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Name: James B.
Status: Educator
Age: 60s
Location: N/A
Country: N/A
Date: June 2003


Question:
Your experts say it is not possible to identify race from DNA, yet two articles in the New England Journal of Medicine in March 2003 and an article in the New York Times relating to DNA tests used to narrow suspects in a criminal case in Louisiana (NY Times, 6/3/2003) seem to call this into question. Any response from your experts?



Replies:
It was not possible before the draft of the Human Genome was released. We have much more information than before and the databases are being updated daily. It may be possible in the future to identify a number of attributes via DNA.

vanhoeck


I am not the genetics expert; however, I am a student of "scientific methodology" and the sources cited here are excellent examples of how it is (not) applied. Consider the references in NEJM. The two articles are not peer reviewed research papers, but appear in the "Perspectives" section of the journal, which is a give-and-take section where different positions and contrasting views on controversial topics are put forth -- These do not have to meet the same criteria required of research papers. The journal points out that the topic is "fraught with sensitivities". So neither article "proves" anything.

The article in the N.Y. Times (with all due respect it is a newspaper, not a scientific journal) reports an assertion by a Mr. Tony Frudakis, chief scietific officer of a company DNAPrint Genomics Inc. But an assertion is not only not proof, it is not even evidence. The article describes the arrest of one Derrick Todd Lee on May 27 as the alleged killer. He has been charged, but no jury has convicted him. He has not even been brought to trial. Nonetheless, Mr. Frudakis claims in the N.Y. Times article "...that is why the case ws solved two months after we ran the test for them." I think the claim of "solved" is premature, especially in the face of recent events where a number of inmates on death row in several states have been found innocent on the basis of DNA analysis. DNA can make a strong negative case that a person's DNA does not match evidence; it is very much more uncertain in making a positive correlation. Careful researchers in this area state that certain DNA analyses are not inconsistent with this or that person -- the double negative states possibility, not identity.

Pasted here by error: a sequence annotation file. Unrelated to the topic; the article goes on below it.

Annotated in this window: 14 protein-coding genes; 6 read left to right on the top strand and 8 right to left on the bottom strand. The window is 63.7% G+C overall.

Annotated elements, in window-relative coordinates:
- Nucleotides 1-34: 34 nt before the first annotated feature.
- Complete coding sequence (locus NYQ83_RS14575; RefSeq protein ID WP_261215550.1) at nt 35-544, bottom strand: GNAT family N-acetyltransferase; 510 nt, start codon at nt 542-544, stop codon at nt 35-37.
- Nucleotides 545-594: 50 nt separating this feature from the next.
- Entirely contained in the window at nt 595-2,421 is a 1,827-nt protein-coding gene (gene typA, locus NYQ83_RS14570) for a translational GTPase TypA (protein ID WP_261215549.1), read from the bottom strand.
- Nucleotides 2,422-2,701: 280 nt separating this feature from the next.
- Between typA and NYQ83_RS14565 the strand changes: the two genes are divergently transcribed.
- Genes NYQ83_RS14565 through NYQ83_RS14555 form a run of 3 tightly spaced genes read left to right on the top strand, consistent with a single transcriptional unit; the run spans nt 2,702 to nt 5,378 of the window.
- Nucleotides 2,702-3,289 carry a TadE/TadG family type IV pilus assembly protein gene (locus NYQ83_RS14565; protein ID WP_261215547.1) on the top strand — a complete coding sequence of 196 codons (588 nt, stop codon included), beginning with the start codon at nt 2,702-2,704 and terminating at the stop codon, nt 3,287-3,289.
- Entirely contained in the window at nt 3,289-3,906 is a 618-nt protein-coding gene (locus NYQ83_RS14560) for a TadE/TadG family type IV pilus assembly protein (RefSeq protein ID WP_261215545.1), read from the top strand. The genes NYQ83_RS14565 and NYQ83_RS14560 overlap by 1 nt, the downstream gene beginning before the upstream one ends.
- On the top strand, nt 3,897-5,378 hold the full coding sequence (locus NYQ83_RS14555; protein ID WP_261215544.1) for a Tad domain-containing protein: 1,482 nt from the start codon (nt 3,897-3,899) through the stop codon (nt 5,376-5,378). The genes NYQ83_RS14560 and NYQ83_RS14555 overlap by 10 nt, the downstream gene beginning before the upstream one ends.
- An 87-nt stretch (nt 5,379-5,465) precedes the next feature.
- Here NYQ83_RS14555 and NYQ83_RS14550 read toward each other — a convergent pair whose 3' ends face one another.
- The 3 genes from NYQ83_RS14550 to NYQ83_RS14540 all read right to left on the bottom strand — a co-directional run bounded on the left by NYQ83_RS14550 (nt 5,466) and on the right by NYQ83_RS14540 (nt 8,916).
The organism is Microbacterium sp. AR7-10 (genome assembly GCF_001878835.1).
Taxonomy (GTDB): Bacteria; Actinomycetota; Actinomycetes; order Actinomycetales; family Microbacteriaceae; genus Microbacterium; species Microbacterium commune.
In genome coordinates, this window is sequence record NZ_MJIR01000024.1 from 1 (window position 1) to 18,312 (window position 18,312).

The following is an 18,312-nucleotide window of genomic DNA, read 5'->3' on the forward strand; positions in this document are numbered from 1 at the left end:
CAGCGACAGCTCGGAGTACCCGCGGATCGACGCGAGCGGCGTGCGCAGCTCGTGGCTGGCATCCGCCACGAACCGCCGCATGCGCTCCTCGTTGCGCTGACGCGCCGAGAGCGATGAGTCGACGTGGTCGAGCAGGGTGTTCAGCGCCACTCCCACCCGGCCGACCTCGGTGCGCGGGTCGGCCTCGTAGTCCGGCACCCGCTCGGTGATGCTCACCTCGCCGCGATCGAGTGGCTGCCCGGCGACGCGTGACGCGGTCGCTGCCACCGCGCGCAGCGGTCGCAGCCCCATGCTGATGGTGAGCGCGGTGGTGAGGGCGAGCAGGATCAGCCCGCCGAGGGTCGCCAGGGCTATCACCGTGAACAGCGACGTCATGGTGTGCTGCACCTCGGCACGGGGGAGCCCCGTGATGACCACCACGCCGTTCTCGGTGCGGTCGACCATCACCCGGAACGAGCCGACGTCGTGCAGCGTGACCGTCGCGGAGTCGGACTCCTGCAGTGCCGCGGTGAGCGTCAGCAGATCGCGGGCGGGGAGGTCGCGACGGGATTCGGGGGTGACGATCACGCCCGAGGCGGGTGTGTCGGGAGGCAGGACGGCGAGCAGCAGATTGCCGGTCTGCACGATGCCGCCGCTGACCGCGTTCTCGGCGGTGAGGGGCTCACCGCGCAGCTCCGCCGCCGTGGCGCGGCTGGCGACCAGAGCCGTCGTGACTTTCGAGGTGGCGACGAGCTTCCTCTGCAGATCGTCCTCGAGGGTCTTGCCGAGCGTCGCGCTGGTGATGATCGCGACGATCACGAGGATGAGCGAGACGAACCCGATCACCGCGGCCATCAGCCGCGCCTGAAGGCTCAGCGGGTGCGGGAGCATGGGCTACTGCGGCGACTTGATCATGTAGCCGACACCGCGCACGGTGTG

DNAGenomics' "test" involves determining "how much of a person's ancestry comes from each of four groups: sub-Saharan African, East Asian, Indo-European, and Native American." from which Frudakis claims to be able to estimate the individual's skin tone. Since all of these groups, roughly speaking, have dark complexions, of course any "match" will fall within that ethnic sample space. If people of Nordic ancestry were included, would there have been any differences in the DNA profiles? This is a beautiful example of the argument I call: THERE ARE NO TIGERS IN MY BACKYARD. It goes like this. I sprinkle salt in my backyard everyday to ward off invasion by man-eating tigers. You ask, "Have you ever seen any man-eating tigers, or any tigers at all, in your backyard.?" To which I respond, "No! See how well my sprinkling salt works!!" The partial definition of the human genome is a tremendous advance in science that no doubt will provide enormous advances in many fields, but the methodology can also be misused. FYI the N.Y. Times article cites two academic DNA "experts" who doubt Frudakis' claims. The example of "cold fusion" reminds us to be very careful about claims made for any invention, technology, or discovery by those who have a financial interest in the success or validity of the claim.

Vince Calder



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